Fair for Life offers two certifications: Fair for Life (FFL) and For Life (FL). Both aim to respect human rights, fair working conditions, and ecosystems, and the promote sustainable agricultural practices. FFL is a product certification program for fair trade and responsible supply-chains. FL is a certification program for companies: When certified, this means that their entire supply-chain has been controlled according to the For Life standards. They use the third-party certifier, Institute for Marketecology (IMO) Fair for Life promotes transparency by publishing performance ratings of certified producers on their website.
FAIR TRADE MEMBERSHIP GROUPS
Membership groups connect organizations, farmers, producers, and suppliers, to work towards a fair trade system for all.
World Fair Trade Organization (WFTO)
The WFTO is a global network of organizations representing the Fair Trade supply chain. Membership offers credibility and the opportunity to “connect with like-minded people from around the world, tools and training to increase market access, and a common voice that speaks out for Fair Trade and trade justice.” The WFTO operates in over 70 countries across 5 regions through elected global and regional boards. Member organizations and retailers adhere to 10 Principles of Fair Trade.
Fair Trade Federation (FTF)
FAIR TRADE CO-OPS
A worker cooperative is a for-profit structure based on democratic principles, in which each member has an equal vote.
Equal Exchange was founded in 1986, and works with over 40 small farmer organizations in Africa, Asia, Latin America, and the United States. Its mission is to bring the Fair Trade model to U.S. grocery stores and to demonstrate the viability of Fair Trade to others in the industry. Look for Equal Exchange bananas at KWF!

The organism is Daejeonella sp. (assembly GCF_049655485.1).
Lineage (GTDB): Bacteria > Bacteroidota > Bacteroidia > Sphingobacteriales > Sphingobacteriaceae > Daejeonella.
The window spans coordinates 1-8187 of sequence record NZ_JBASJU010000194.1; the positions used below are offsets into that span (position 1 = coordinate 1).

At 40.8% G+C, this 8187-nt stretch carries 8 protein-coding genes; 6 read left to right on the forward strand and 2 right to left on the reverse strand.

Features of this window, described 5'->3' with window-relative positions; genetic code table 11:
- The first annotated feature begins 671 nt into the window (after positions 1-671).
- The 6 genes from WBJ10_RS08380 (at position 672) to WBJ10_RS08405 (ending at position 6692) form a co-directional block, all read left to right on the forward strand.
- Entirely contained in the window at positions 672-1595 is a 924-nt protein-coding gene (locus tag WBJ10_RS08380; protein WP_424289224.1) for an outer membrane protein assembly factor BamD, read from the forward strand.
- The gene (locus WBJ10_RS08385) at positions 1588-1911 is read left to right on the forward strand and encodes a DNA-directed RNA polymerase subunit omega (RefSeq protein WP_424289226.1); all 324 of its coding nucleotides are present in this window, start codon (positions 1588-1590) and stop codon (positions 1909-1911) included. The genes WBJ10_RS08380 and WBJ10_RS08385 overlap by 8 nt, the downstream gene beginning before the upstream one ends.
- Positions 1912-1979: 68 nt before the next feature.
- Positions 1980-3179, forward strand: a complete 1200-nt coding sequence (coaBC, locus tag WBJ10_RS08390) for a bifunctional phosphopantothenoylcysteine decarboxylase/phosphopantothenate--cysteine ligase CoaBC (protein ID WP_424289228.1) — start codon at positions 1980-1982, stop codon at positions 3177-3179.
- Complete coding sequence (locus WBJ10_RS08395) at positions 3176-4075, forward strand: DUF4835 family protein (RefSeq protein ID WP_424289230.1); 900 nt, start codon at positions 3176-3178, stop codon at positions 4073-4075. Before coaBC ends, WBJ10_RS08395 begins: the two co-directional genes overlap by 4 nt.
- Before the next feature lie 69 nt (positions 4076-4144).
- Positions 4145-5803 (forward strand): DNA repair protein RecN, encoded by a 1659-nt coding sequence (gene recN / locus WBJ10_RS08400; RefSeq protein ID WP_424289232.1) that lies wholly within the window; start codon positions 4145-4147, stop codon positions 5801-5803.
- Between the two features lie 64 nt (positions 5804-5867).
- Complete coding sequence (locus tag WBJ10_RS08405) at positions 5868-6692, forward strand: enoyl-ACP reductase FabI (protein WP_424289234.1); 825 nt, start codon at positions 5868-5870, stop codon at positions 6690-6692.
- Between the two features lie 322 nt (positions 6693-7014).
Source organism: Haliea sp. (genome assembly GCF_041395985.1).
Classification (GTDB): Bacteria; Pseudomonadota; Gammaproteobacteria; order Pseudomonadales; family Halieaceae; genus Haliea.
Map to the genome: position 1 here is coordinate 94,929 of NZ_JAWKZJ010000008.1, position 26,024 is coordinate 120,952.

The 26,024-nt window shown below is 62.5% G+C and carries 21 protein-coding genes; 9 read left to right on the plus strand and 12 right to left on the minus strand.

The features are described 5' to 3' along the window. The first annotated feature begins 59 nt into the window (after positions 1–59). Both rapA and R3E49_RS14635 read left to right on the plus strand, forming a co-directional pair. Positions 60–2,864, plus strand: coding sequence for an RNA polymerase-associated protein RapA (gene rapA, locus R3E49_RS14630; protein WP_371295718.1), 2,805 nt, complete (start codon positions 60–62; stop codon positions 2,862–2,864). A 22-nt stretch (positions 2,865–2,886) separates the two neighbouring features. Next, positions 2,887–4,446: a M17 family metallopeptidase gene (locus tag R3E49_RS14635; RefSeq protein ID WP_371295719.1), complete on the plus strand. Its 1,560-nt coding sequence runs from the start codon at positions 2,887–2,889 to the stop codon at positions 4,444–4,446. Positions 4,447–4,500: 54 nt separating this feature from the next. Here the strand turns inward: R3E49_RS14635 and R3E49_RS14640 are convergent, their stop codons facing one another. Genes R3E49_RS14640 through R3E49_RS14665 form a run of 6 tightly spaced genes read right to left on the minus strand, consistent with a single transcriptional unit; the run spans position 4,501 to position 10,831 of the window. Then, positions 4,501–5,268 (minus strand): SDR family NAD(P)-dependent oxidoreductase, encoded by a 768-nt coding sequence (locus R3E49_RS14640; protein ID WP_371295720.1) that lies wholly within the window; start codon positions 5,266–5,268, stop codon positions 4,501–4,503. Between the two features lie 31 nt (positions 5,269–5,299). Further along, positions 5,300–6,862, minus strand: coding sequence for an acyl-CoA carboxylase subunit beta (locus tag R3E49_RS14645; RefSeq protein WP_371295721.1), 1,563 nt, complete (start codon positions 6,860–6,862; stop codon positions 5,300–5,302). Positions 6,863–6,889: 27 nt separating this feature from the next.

Look for these fairly traded products
For cocoa farmers, life isn’t easy. Crops are damaged by climate change and disease, and income is uncertain. The cocoa industry is filled with child labor. Buying fairly traded chocolate means ensuring that producers get a decent price and decent pay for their labor, and that no child labor was used in its production. Look for a wide assortment of delicious, fairly traded chocolate at KWF.
The banana industry provides employment for thousands of people in developing countries in Latin America, the Caribbean, Southeast Asia, and West Africa. Social problems such as poor working conditions, low wages, and and unreliable employment plague the industry. For small farmers, growing bananas for a living can be unpredictable and unsustainable. Buying Fairtrade bananas means ensuring that producers get a decent price and decent pay for their labor, including the Fairtrade Premium, which is extra money producers can invest in business or community projects. You’ll ONLY find fairly traded, organic bananas at KWF.
Cotton is vital for the survival of many low income countries in Central and West Asia and Africa. Cotton farmers in developing countries live in hardship. Government subsidies for cotton farmers in rich countries such as the United States lower the price of seed cotton to a rate at which small-scale farmers cannot compete. Learn more about the challenges inherent within the cotton industry. You’ll find a great selection of clothing made with Fair Trade cotton at KWF.
The coffee market is notoriously unstable: global production varies greatly from year to year due to weather and disease, which leads to large fluctuations in price. For the small farmers that depend on this trade for their livelihood, which is estimated at around 125 million people, this can lead to great hardship. Buying fair trade coffee means that the farmers were paid enough to cover their costs of production and give them a safety net when market prices fall below a sustainable level. Watch this video about the impact of Fairtrade coffee. Look for fairly and responsibly traded coffee at your local KWF.
Other products to consider buying Fair Trade: cut flowers, sugar, tea, avocados, and coconut oil.